Which is Better? A 3-Way Speaker or a 2-Way Speaker?
Conventional knowledge suggests that more drivers lead to better sound quality, but that isn’t always the case. Or, at the very least, things aren’t always simple.
You see, the problem with 3-way speaker systems lies in the crossover network used. They’re basically what helps split the high and low frequencies and make sure that the signals are redirected to the proper speakers. The better your crossover, the better the sound quality once it reaches the woofer, tweeter, and so on.
Unfortunately, crossovers aren’t cheap. A really nice 3-way crossover will take up a huge chunk of the 3-way setup. As a result, you’ll have to spend more to make a 3-way speaker system sound just as good as a 2-way system. You’ll have to spend more if you want to see improvements, and even then, the difference in audio quality isn’t exactly justifiable for most people.
Simply put, although the potential for better sound quality with 3-way systems is a lot higher as a result of having specialized drivers for each frequency range, you’re better off spending on a high-quality 2-way system with really nice crossovers.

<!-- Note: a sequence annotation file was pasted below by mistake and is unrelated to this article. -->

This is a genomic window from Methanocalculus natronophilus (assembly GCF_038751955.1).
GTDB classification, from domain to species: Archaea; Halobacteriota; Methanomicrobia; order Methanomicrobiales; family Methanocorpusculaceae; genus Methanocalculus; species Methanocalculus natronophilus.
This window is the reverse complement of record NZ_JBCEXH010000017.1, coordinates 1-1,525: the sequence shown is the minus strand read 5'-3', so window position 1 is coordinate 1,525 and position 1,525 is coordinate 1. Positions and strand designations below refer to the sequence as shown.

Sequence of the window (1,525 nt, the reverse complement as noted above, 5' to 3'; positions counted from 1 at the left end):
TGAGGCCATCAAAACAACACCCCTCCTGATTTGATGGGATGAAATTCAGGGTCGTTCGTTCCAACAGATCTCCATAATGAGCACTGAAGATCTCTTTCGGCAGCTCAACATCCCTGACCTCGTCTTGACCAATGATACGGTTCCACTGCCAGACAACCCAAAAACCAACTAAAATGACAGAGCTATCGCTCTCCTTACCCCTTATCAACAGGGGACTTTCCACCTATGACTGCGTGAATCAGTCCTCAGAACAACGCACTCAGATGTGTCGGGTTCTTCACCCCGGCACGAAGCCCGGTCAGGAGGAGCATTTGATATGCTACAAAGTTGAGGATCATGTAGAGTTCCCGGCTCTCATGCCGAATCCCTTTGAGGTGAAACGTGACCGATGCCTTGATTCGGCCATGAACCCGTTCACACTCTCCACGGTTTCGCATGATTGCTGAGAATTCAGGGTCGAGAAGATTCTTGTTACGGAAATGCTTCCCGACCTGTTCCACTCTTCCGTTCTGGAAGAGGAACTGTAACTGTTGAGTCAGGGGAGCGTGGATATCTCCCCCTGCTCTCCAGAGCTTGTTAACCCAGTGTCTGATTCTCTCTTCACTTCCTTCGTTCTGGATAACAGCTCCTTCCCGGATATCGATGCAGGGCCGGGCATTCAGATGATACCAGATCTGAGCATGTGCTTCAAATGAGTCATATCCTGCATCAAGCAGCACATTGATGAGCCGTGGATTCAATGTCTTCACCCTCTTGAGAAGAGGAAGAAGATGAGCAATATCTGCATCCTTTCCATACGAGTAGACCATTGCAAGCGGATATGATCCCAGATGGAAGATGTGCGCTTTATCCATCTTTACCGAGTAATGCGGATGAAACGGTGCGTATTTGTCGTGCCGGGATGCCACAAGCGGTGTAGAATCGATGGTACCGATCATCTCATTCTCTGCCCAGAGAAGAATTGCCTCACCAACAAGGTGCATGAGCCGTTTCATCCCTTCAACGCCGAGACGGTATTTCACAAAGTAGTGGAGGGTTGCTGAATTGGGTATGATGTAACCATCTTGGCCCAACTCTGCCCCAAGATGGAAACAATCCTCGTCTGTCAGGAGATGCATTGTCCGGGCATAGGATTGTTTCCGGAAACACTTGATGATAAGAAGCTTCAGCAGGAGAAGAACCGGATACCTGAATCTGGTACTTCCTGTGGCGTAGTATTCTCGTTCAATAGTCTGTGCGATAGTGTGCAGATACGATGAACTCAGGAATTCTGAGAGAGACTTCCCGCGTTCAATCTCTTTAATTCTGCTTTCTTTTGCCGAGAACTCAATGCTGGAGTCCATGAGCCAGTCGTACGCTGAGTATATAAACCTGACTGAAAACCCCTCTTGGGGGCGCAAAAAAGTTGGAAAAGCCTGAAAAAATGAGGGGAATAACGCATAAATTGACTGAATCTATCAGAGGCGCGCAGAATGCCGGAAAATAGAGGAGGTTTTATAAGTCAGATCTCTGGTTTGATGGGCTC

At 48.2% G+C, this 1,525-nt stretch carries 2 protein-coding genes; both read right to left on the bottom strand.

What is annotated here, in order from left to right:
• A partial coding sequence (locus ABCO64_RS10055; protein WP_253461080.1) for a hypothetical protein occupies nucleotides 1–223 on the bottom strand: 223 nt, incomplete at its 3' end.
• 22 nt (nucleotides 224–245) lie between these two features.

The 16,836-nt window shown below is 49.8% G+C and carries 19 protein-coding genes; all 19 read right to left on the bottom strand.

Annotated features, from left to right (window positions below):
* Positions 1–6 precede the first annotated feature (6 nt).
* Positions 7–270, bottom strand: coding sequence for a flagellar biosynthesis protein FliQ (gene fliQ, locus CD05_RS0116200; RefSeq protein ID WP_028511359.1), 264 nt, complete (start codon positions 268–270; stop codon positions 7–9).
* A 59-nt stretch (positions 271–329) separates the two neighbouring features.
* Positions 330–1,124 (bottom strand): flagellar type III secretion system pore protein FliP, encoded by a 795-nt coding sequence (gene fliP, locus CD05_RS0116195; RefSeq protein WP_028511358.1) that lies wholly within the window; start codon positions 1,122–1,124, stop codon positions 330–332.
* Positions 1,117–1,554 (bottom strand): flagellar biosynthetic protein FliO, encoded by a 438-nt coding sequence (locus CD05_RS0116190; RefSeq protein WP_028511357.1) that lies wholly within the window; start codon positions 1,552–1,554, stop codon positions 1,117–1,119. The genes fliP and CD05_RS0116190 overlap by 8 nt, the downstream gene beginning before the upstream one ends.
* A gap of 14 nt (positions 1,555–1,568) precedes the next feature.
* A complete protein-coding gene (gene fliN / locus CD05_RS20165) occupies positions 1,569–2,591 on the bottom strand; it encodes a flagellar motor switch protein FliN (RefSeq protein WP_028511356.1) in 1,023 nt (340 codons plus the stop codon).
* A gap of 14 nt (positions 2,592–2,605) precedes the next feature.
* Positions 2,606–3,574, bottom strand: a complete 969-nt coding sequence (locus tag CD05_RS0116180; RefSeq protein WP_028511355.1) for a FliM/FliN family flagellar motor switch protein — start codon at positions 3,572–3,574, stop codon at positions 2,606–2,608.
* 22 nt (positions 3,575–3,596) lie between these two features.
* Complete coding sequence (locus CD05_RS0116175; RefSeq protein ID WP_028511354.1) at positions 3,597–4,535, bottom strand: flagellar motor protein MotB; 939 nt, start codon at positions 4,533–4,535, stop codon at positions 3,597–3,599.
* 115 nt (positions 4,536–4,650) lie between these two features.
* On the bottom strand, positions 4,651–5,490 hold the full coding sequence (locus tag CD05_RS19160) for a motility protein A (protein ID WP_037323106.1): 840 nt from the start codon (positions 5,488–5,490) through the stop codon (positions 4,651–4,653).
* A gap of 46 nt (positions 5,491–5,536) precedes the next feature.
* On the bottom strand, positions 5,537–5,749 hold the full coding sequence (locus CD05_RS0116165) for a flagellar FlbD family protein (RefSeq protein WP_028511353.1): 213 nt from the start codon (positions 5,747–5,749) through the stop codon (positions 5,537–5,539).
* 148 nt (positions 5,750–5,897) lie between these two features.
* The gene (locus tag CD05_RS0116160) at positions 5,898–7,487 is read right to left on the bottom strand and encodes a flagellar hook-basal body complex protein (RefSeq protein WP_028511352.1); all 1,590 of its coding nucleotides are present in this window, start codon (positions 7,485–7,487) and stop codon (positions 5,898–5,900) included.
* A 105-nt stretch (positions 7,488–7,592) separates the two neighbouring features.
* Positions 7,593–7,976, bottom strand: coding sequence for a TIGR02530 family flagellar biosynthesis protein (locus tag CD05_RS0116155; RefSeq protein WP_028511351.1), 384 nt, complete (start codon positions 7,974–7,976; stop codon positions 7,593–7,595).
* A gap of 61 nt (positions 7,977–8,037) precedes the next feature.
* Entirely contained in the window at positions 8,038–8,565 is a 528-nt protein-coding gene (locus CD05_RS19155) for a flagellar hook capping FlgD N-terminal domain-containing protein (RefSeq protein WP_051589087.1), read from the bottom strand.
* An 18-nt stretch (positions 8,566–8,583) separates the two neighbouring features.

The only reason to spend money on 3-way speakers is if you can afford the more expensive crossover circuits and better-quality materials for the additional driver. Otherwise, you’re better off with a 2-way system. This is because you can easily power them using a low-quality crossover and still enjoy high-quality audio.
More Reasons Why 2-Way Speakers are Better
1. A huge issue with 3-way speakers is that to make them affordable, manufacturers have to cut costs. This results in having the tweeters mounted co axially over the woofer cones. The result? Volume and clarity suffer tremendously.
2. Speaking of making 3-way speakers more affordable, most manufacturers also use lower-quality materials. A common material used in 3-way speakers is a plastic material known
as polyethylene terephthalate (PET). This is of lower quality compared to the materials used in 2-way speakers at the same price range. Because of this, the sound quality will not be as good in 3-way speakers.
3. Using integrated crossovers might make 3-way speakers easier to install, but this affects the car audio quality.
All in all, what we’re trying to say here is that 2-way speakers are generally better than 3-way speakers. This is especially true for the average user. Unless you’re willing to spend big money to have a full 3-way speaker system for your car, you’re better off investing in a high-quality 2-way speaker system.
More almost always equals better, but the added cost isn’t worth it.
For most people, we recommend a high-quality 2-way coaxial speaker. Even if you’re on a budget, you won’t find yourself shortchanged in terms of audio quality and durability. There are plenty of 2-way speakers that are both affordable and capable of producing high-quality audio. However, if money isn’t an issue, a 3-way system CAN sound better, but it will cost you a WHOLE lot more.